Industrial Court Judge Memooda Ebrahim-Carstens, has urged women police officers to strive for a place in other areas of policing, like in the science of forensics and pathology, prosecution, international criminal and corporate law and advocacy.
“It is befitting that such an important regional conference is being hosted by the Botswana Police Service which has an increasing number of women police officers in its ranks, and, indeed, in its senior management team,” Ibrahim-Carstens said on Wednesday as she officiated at the first ever SARPCCO Women Police Networking conference held at the Gaborone Sun.
She pointed out that the advent of the police woman is a twentieth century phenomenon. Historically, she said, this was not seen as a career for women. Ebrahim-Carstens said that attitudes towards women police have changed and today women police offers can take an active part in every aspect of police life.
She told the police officers that, internationally, women police offers rely on a style of policing that uses less physical force, thus less likely to become involved in problems with the use of excessive force. She said it has also been demonstrated that women police officers are better at defusing and de-escalating potentially violent confrontations with citizens.
“They often possess better communication and persuasive skills, and are able to facilitate the cooperation and trust required to implement a community police model,” she said.
Women’s policing, she added, should not be relegated to the enforcement of the soft or sensitive arrears of law enforcement alone. She suggested that women police officers acquaint themselves with the laws, saying the law touches the lives of all women, not only those who work within the justice system. She said knowledge of the law is a valuable asset that allows women police to assist and inform fellow women, as well as to support female colleagues.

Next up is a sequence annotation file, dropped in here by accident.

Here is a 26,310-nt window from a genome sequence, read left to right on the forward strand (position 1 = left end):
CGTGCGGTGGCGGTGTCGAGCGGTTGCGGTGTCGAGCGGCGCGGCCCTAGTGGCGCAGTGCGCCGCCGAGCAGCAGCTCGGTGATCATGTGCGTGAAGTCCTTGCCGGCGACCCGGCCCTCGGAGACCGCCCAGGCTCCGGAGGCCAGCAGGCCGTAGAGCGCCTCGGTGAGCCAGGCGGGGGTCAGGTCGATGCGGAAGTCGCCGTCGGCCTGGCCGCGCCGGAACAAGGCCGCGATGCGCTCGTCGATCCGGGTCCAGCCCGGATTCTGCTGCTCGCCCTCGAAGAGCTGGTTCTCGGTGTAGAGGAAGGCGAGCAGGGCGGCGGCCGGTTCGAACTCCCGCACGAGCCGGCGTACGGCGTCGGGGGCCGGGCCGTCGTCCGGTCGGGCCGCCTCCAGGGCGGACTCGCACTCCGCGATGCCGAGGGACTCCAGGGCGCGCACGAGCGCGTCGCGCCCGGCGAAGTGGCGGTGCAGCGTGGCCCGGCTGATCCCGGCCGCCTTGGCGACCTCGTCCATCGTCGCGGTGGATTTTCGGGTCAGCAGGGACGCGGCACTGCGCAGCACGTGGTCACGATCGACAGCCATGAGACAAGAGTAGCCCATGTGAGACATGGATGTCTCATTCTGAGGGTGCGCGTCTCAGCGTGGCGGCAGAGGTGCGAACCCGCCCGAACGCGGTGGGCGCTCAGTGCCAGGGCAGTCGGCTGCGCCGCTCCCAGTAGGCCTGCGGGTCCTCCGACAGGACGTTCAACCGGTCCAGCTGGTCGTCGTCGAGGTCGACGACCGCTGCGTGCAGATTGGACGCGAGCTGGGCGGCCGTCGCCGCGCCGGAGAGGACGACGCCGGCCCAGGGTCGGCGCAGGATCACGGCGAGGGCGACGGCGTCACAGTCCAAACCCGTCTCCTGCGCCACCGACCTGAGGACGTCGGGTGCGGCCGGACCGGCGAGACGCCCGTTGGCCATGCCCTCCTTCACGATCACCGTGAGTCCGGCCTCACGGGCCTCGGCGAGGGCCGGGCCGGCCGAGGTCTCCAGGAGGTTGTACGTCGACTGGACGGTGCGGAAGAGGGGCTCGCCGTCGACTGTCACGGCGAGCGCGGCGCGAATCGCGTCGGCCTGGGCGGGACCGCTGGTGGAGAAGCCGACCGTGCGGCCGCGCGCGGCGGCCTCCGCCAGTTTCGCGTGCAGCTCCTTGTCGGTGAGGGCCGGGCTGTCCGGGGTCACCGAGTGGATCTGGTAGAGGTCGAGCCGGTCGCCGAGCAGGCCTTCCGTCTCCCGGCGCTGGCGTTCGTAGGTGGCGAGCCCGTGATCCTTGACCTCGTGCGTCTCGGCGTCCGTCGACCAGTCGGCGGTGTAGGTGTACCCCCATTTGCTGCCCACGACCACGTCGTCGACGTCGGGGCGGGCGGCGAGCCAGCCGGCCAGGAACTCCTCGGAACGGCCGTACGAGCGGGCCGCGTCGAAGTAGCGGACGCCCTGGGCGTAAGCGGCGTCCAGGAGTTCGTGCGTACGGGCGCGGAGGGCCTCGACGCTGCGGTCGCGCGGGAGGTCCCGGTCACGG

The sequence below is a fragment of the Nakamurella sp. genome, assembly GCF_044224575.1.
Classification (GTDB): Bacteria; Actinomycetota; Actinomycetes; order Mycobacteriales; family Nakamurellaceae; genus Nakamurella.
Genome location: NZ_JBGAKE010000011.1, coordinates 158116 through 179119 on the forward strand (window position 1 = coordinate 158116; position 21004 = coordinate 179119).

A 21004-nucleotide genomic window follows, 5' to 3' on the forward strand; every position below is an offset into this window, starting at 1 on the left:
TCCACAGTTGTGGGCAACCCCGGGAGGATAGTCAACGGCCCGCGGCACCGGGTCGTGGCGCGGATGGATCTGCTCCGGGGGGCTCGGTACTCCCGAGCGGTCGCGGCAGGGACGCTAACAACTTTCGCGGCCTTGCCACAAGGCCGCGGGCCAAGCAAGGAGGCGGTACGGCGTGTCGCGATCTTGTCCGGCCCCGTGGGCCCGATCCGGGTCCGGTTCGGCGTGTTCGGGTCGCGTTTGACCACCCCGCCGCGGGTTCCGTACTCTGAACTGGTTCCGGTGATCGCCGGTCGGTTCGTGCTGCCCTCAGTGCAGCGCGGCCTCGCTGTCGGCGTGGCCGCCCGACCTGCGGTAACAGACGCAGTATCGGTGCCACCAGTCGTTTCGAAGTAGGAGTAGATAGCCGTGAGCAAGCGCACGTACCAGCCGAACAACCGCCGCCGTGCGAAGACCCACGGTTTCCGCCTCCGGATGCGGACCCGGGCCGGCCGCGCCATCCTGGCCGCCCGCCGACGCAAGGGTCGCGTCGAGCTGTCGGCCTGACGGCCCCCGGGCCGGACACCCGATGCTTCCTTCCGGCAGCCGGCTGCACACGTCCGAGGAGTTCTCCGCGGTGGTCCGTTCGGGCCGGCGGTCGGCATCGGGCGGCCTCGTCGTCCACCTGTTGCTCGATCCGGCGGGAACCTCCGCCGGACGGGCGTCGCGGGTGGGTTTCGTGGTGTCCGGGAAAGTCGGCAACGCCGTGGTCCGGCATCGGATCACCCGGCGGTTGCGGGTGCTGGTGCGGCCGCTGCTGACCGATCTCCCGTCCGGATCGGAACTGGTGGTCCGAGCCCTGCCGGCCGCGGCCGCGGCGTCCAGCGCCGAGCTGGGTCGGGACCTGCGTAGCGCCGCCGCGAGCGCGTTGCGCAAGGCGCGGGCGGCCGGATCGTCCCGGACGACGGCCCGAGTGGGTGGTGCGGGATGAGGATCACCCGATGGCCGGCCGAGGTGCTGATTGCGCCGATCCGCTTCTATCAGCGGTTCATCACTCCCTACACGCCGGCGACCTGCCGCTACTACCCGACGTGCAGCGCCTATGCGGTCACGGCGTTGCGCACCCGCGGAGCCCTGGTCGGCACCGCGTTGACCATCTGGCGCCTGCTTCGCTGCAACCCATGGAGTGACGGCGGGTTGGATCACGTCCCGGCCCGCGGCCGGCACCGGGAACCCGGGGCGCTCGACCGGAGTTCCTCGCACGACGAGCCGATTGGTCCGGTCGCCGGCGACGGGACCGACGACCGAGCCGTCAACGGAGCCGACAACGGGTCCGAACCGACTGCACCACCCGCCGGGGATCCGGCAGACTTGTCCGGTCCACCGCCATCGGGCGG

“The transition in the gender composition in the workplace has raised several issues such as discrimination, equality of opportunity and sexual harassment.”
Ebrahim-Carstens urged the Botswana Police service to consider the means of increasing the number of women in the force. She said they should also organize multi-level gender sensitivity training for all officers both men and women and urged the Botswana Police Service to ensure the provision of equal opportunity in recruitment, training and promotions.
“You should also ensure adequate grievance handling procedures to speedily resolve problems in the workplace. Peculiar difficulties faced by women in uniform in maintaining that fine balance between work and home should also be addressed,” she said, adding that cooperation between the Botswana Police Service has already borne fruit for Batswana.
“This could not been possible without the sacrifices made by men and women in the police service in the region and their respective governments.”